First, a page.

EDDIE MCGUIRE, CHANNEL NINE: G'day Ally, well it depends who you ask about whether it's right to delay or not. That's for sure. Look, I'm speaking every day, obviously, to my family back in Melbourne. I'm up here on the Gold Coast at the Star and covering the football and everything else that's been going on. I had to bring the shows up here, like Hotseat, to be able to get them going. But my son goes back to school today. He's doing Year 12. It's been a really tough year for all the kids at school, but particularly the Year 12s who've missed such a pivotal year basically, having to stay at home and do things. It's been really hard. Everyone understands that. I suppose the good news is, speaking to some high level people yesterday, is that they are going to start opening up a little bit. Even though the numbers aren't going to get to where they wanted them to be. But they've got to be close enough. And I think everybody is looking now to New South Wales and saying, well, they are sort of managing it, even though the numbers have kicked a little bit. How do you do that? But the whole world's asking that question. They're shutting down Paris again. My friends in New York are saying it looks like they're heading to close down again there. The schools are being shut and they're heading into winter. It's going to be terrible situation. So I don't think anyone's got the answer. I mean, today in Harvard University, three eminent professors have commented lockdowns not the way to go. I don't think anyone really knows, but it probably is the right way to go to suppress it because they won't open the borders. I know what it's like up here in Queensland. They still look at Victoria, look at those numbers and say: "Until told those numbers get down, we're not opening up". And we need as a country for the internal borders to open because other than maybe a bubble with Japan and New Zealand in the next 12 months, we're not gonna see much else are we?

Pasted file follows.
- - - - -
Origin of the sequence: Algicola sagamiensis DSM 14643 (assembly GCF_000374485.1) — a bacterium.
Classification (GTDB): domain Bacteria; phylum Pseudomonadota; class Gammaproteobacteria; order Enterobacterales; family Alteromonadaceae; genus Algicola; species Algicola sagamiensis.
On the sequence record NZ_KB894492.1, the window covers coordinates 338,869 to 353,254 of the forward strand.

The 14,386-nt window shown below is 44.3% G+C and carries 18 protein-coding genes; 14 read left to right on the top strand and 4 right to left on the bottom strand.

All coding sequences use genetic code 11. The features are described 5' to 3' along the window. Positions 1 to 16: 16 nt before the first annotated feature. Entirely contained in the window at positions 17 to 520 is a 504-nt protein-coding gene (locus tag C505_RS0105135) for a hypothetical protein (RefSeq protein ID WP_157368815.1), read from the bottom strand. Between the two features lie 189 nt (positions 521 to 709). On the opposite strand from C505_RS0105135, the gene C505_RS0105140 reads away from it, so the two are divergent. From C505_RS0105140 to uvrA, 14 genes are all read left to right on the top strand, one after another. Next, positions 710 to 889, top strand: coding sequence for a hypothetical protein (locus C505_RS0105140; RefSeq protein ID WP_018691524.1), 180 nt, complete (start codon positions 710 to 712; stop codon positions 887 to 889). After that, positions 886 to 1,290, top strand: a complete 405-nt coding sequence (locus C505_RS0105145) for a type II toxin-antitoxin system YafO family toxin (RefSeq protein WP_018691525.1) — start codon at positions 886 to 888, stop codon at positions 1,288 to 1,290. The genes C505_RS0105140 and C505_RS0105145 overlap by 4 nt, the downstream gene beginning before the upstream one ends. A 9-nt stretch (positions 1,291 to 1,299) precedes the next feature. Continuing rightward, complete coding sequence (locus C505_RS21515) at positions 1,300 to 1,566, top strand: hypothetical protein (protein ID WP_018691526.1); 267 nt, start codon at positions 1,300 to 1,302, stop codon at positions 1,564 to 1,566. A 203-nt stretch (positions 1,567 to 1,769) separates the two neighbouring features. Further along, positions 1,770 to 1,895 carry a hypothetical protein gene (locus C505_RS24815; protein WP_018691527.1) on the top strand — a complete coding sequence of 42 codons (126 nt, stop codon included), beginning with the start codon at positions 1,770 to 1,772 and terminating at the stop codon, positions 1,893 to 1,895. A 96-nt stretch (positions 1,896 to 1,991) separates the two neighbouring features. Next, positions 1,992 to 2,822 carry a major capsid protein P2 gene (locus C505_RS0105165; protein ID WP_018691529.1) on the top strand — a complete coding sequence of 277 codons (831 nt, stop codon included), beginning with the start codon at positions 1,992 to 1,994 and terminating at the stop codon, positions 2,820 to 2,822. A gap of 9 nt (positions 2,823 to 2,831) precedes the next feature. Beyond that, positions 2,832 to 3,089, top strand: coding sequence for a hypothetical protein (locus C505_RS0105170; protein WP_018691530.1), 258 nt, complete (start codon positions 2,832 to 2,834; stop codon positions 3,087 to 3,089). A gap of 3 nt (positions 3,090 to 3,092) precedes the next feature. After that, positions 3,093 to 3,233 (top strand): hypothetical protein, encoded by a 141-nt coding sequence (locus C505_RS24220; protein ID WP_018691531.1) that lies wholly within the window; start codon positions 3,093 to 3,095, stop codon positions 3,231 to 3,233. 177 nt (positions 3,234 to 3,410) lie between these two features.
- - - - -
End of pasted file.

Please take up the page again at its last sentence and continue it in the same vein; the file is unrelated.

LANGDON: Well, that is why Scott Morrison is up in Queensland at the moment. He wants those borders to reopen now. We saw, of course, those pictures of him yesterday on board a tank as he joined the campaign trail. But his arrival in the Sunshine State has stirred up a bit of a political firestorm. Deputy Premier Steven Miles has accused him of taking a week off to campaign and the PM's response? "Grow up." Malarndirri, given the COVID crisis is happening, what do you think? Should the PM stay out of it? Don't PM's always get involved in state elections?